Nurses’ actions were described as motivating, routine, or acting on physician’s instructions. Nurses who were motivators discussed issues with patients and used the discussion as a starting point for planning care. Patients also felt that motivating nurses listened to their opinions. The nurses who patients described as routine had an interpersonal style very similar to routine physicians-they asked questions but seemed to ignore the answers. A patient describing an encounter with a routine nurse said: “It’s the same whoever is the patient. Their action is always the same. Everything happens according to their own plans and the hospital’s needs. The most important thing is that the hospital’s timetable works well and everything that is important for the hospital’s routine happens. If they change something and move away from routine, perhaps it would lead to enormous chaos.” Nurses who were perceived as acting on physician instructions ignored the patients and their opinions and saw their role as reminding the patient to follow physician directions. A patient talking about a nurse he perceived to be acting as an agent of the physician stated: “This is of no help to me, because the nurses do exactly what the physicians say. It is really difficult to discuss anything with them because they do not have any opinions of their own about my self-care and other matters concerning diabetes.” Adherence was highest among patients who worked with nurses with a motivating style.
Parents were described as motivating, accepting, or disciplinarian. Motivating parental actions included giving support and expressing interest in the young person’s life in general. Such parents helped young diabetics to take care of themselves by helping them solve problems associated with self-care in everyday life. Motivating parents provided positive feedback and sometimes a reward if their child had coped with self-care particularly well. One patient, who described his parents as motivating, said: “My mother and father help me to care for myself-they give me positive feedback when I have managed my self-care. Sometimes when I have cared for myself well, they give me rewards or money or something like that. I feel it supports me-then I have energy and will power to care myself. But it’s no good if my parents take part in my care too much. I have to have freedom too.”
Parents who patients described as accepting did not try to influence their children. Although they expressed interest and concern, the parents accepted that the young people would not necessarily care for themselves and did not try to force them to comply with self-care. Parents who were described as disciplinarians tried to require the young diabetics to take better care of themselves. These parents consistently tried to take part in care. They reminded the patients often about the need for self-care and demanded that they carry out blood glucose levels frequently. Patients whose parents had a motivating style had the best compliance, followed by accepting parents. Adherence was lowest among adolescent patients whose parents were disciplinarians.
Friends have a tremendous influence during adolescence. In this study, actions of friends were classified as dominant, providing silent support, or irrelevant. When friends dominated the lives of young diabetics, the patient adopted their friends’ lifestyle. Most often, diabetic self-care did not fit in with this lifestyle. In addition, dominating friends often tempted the patients to break from their desired health routines. Friends who provided silent support reminded the patients about the need for diabetic self-care and changed some of their own habits to support the patient’s lifestyle. For example, supportive friends did not buy sweets containing sugar when they were with young diabetics or tempt them to break their health regimens. The patients who saw their friends as irrelevant in relation to their diabetic self-care saw their responsibility for care as a natural part of their lives. They did not allow their friends’ lifestyles to influence their behaviors. The highest adherence was among adolescents who felt their friends were irrelevant or peripheral to their care, followed by adolescents who felt their friends provided silent support. Those who allowed their friends to dominate their actions had the lowest compliance. Results indicate that the nature of the relationship with physicians, nurses, parents and friends, influences adherence to diabetes self-care.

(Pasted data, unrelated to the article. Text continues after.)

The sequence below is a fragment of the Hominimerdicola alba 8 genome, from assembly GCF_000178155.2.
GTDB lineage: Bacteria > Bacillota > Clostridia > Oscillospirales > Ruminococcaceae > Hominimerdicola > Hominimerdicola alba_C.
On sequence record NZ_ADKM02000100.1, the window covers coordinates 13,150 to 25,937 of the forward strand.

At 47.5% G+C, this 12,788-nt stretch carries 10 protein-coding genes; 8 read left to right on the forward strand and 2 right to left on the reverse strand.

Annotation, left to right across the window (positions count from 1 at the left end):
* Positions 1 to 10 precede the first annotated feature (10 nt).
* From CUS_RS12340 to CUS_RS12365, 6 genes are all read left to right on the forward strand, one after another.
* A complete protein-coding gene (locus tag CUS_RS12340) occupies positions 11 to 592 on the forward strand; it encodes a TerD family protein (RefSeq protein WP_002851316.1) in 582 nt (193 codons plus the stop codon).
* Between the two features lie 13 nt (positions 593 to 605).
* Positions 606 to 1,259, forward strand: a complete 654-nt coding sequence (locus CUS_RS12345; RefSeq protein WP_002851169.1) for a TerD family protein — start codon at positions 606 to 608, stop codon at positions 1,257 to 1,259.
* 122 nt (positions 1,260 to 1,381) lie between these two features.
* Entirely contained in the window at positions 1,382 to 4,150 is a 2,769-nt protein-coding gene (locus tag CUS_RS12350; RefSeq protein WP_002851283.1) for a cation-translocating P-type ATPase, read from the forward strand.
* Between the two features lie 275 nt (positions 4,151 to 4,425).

The implications of this study for nurses are enormous. It is clear that adherence increases when the patient and health care staff negotiate, set, and agree on goals together. It is also important that patients feel their thoughts are important and their opinions valued. Nurses and other health care professionals must ensure that interactions with patients are not dominated by disease monitoring activities such as blood tests or paperwork. Although blood tests and paperwork are important, it is extremely helpful for the nurse to sit down and devote a few minutes to discover what the patient is concerned about and what difficulties the patient is having with personal self-care management, followed by a discussion about how to integrate self-care into his or her unique situation.
Although considerable time and effort have been spent studying patient adherence and variables that affect it, there is still little definitive information that enables nurses to ensure patient adherence. Major questions remain unanswered and warrant further research.6 Recent research, however, points to the relationship between the patient and the health care professional as extremely important in achieving adherence. By improving communication with patients, and by viewing them as partners in health care management rather than as passive recipients of information, better health care outcomes may be realized.
Guidelines for Good Provider-Patient Communication
|SOURCE: Adapted from: Bateman, W.B., Kramer, E.J., & Glassman, K.S. (1999). Patient and Family Education in Managed Care and Beyond. New York: Springer Publishing Co., 22.|
Characteristics of Nurses, Physicians
Described as ‘Motivating’
|SOURCE: Adapted from Kyngas, H., Hentinen, M., & Barlow, J.H. (1998). “Adolescent’s perceptions of physicians’, nurses’, parents’ and friends’ help or hindrance in compliance with diabetes self-care.” Journal of Advanced Nursing, 27(4), 760-769.|